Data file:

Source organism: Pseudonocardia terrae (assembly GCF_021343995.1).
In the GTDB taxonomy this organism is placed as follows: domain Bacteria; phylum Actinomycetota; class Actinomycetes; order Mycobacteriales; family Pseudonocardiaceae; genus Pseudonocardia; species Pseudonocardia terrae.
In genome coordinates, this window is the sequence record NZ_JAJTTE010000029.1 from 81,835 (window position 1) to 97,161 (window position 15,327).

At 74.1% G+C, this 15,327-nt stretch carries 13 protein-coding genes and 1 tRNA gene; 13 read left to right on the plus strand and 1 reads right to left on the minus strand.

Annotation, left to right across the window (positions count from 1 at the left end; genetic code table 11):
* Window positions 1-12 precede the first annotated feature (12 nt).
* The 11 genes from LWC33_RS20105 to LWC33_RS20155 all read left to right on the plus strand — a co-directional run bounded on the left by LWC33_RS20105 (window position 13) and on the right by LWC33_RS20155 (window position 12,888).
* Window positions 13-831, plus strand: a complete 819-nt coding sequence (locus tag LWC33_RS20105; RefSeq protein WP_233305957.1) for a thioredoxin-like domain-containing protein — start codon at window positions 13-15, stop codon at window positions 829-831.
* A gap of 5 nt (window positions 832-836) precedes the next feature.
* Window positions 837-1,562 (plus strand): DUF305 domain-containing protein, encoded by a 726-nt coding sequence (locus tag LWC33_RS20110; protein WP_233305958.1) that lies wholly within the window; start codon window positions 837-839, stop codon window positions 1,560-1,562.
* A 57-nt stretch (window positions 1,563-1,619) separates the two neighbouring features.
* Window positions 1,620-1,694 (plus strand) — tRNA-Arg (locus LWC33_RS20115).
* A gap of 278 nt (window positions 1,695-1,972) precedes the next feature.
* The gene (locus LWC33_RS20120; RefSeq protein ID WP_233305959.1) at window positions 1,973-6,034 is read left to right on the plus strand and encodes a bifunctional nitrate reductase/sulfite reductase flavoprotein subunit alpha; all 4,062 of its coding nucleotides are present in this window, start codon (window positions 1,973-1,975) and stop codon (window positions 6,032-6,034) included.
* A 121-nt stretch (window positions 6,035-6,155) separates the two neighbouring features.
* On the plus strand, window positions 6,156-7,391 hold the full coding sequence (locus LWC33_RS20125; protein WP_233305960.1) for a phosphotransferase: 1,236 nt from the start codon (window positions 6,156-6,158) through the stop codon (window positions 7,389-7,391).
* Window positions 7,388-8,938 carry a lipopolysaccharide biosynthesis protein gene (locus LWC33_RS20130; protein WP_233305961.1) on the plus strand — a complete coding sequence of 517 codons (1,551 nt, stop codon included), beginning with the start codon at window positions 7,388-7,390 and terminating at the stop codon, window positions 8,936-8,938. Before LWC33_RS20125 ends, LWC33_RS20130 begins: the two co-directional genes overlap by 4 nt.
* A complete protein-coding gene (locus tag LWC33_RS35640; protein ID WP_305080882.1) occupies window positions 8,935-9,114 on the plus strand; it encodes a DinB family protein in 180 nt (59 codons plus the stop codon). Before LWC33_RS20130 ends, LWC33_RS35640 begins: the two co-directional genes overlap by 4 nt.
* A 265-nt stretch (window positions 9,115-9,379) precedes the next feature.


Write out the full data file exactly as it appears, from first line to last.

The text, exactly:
Source organism: Pseudonocardia terrae (assembly GCF_021343995.1).
In the GTDB taxonomy this organism is placed as follows: domain Bacteria; phylum Actinomycetota; class Actinomycetes; order Mycobacteriales; family Pseudonocardiaceae; genus Pseudonocardia; species Pseudonocardia terrae.
In genome coordinates, this window is the sequence record NZ_JAJTTE010000029.1 from 81,835 (window position 1) to 97,161 (window position 15,327).

At 74.1% G+C, this 15,327-nt stretch carries 13 protein-coding genes and 1 tRNA gene; 13 read left to right on the plus strand and 1 reads right to left on the minus strand.

Annotation, left to right across the window (positions count from 1 at the left end; genetic code table 11):
* Window positions 1-12 precede the first annotated feature (12 nt).
* The 11 genes from LWC33_RS20105 to LWC33_RS20155 all read left to right on the plus strand — a co-directional run bounded on the left by LWC33_RS20105 (window position 13) and on the right by LWC33_RS20155 (window position 12,888).
* Window positions 13-831, plus strand: a complete 819-nt coding sequence (locus tag LWC33_RS20105; RefSeq protein WP_233305957.1) for a thioredoxin-like domain-containing protein — start codon at window positions 13-15, stop codon at window positions 829-831.
* A gap of 5 nt (window positions 832-836) precedes the next feature.
* Window positions 837-1,562 (plus strand): DUF305 domain-containing protein, encoded by a 726-nt coding sequence (locus tag LWC33_RS20110; protein WP_233305958.1) that lies wholly within the window; start codon window positions 837-839, stop codon window positions 1,560-1,562.
* A 57-nt stretch (window positions 1,563-1,619) separates the two neighbouring features.
* Window positions 1,620-1,694 (plus strand) — tRNA-Arg (locus LWC33_RS20115).
* A gap of 278 nt (window positions 1,695-1,972) precedes the next feature.
* The gene (locus LWC33_RS20120; RefSeq protein ID WP_233305959.1) at window positions 1,973-6,034 is read left to right on the plus strand and encodes a bifunctional nitrate reductase/sulfite reductase flavoprotein subunit alpha; all 4,062 of its coding nucleotides are present in this window, start codon (window positions 1,973-1,975) and stop codon (window positions 6,032-6,034) included.
* A 121-nt stretch (window positions 6,035-6,155) separates the two neighbouring features.
* On the plus strand, window positions 6,156-7,391 hold the full coding sequence (locus LWC33_RS20125; protein WP_233305960.1) for a phosphotransferase: 1,236 nt from the start codon (window positions 6,156-6,158) through the stop codon (window positions 7,389-7,391).
* Window positions 7,388-8,938 carry a lipopolysaccharide biosynthesis protein gene (locus LWC33_RS20130; protein WP_233305961.1) on the plus strand — a complete coding sequence of 517 codons (1,551 nt, stop codon included), beginning with the start codon at window positions 7,388-7,390 and terminating at the stop codon, window positions 8,936-8,938. Before LWC33_RS20125 ends, LWC33_RS20130 begins: the two co-directional genes overlap by 4 nt.
* A complete protein-coding gene (locus tag LWC33_RS35640; protein ID WP_305080882.1) occupies window positions 8,935-9,114 on the plus strand; it encodes a DinB family protein in 180 nt (59 codons plus the stop codon). Before LWC33_RS20130 ends, LWC33_RS35640 begins: the two co-directional genes overlap by 4 nt.
* A 265-nt stretch (window positions 9,115-9,379) precedes the next feature.